- I WANT TO...
The Battle of Honey Hill was the third battle of Sherman's March to the Sea, fought November 30, 1864, during the American Civil War. It did not involve Major General William T. Sherman's main force, marching from Atlanta to Savannah, Georgia, but was a failed Union Army expedition under Brig. Gen. John P. Hatch that attempted to cut off the Charleston and Savannah Railroad in support of Sherman's projected arrival in Savannah.
At Honey Hill, a few miles from Grahamville, Gen. Hatch encountered a Confederate force of regulars and militia, under Col. Charles J. Colcock, with a battery of seven guns across the road. Determined attacks were launched by U.S. African American Troops (including the 54th Massachusetts), but the position of the Union force was such that only one section of artillery could be used at a time, and the Confederates were too well entrenched to be dislodged. Fighting kept up until dark when Hatch, realizing the impossibility of successfully attacking or turning the flank of the enemy, withdrew to his transports at Boyd’s Neck, having lost 89 men killed, 629 wounded, and 28 missing. The Confederate casualties amounted to 8 killed and 39 wounded.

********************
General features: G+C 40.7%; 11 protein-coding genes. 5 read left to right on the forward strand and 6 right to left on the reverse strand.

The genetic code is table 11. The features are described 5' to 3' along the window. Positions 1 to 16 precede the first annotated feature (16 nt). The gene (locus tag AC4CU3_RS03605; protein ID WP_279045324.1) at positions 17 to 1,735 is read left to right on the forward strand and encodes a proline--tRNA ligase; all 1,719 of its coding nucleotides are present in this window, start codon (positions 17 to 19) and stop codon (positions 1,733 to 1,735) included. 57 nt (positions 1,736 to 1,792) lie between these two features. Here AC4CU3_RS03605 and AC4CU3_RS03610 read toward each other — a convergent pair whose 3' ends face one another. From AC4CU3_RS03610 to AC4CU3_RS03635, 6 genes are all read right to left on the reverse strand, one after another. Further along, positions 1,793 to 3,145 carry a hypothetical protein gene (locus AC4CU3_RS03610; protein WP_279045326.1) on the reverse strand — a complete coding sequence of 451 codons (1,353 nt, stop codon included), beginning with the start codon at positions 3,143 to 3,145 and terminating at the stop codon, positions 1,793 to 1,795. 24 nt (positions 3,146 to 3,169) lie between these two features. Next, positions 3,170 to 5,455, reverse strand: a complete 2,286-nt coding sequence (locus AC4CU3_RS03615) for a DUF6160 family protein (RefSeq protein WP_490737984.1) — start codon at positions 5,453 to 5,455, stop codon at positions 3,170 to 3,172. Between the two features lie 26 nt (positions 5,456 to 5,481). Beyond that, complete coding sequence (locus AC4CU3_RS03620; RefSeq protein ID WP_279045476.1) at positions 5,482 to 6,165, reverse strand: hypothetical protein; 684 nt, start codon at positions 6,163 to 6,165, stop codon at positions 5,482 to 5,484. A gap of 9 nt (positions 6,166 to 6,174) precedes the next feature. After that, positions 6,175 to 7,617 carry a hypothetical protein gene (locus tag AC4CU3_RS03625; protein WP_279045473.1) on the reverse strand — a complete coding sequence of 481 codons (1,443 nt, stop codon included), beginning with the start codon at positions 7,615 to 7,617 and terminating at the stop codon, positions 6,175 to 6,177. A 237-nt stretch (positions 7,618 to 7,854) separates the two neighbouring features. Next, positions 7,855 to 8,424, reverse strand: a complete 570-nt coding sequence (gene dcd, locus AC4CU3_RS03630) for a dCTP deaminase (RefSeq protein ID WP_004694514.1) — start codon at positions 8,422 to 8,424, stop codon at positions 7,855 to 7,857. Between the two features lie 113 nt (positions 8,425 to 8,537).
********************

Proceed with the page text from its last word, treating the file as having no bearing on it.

The battle itself ended in a strategic stalemate that did little more than delay the inevitable Union capture of Savannah by a week. Three Congressional Medals of Honor were awarded after the battle; with a third being awarded in 2001 (posthumously). By December 20, 1864 the Confederates had evacuated Savannah and abandoned the Charleston and Savannah railroad line in Grahamville. The battle is historically significant because it was the first, large-scale combat engagement by a majority African-American force against Confederate forces and is an integral part of the Reconstruction story as the African American troops engaged in this battle were stationed in Port Royal.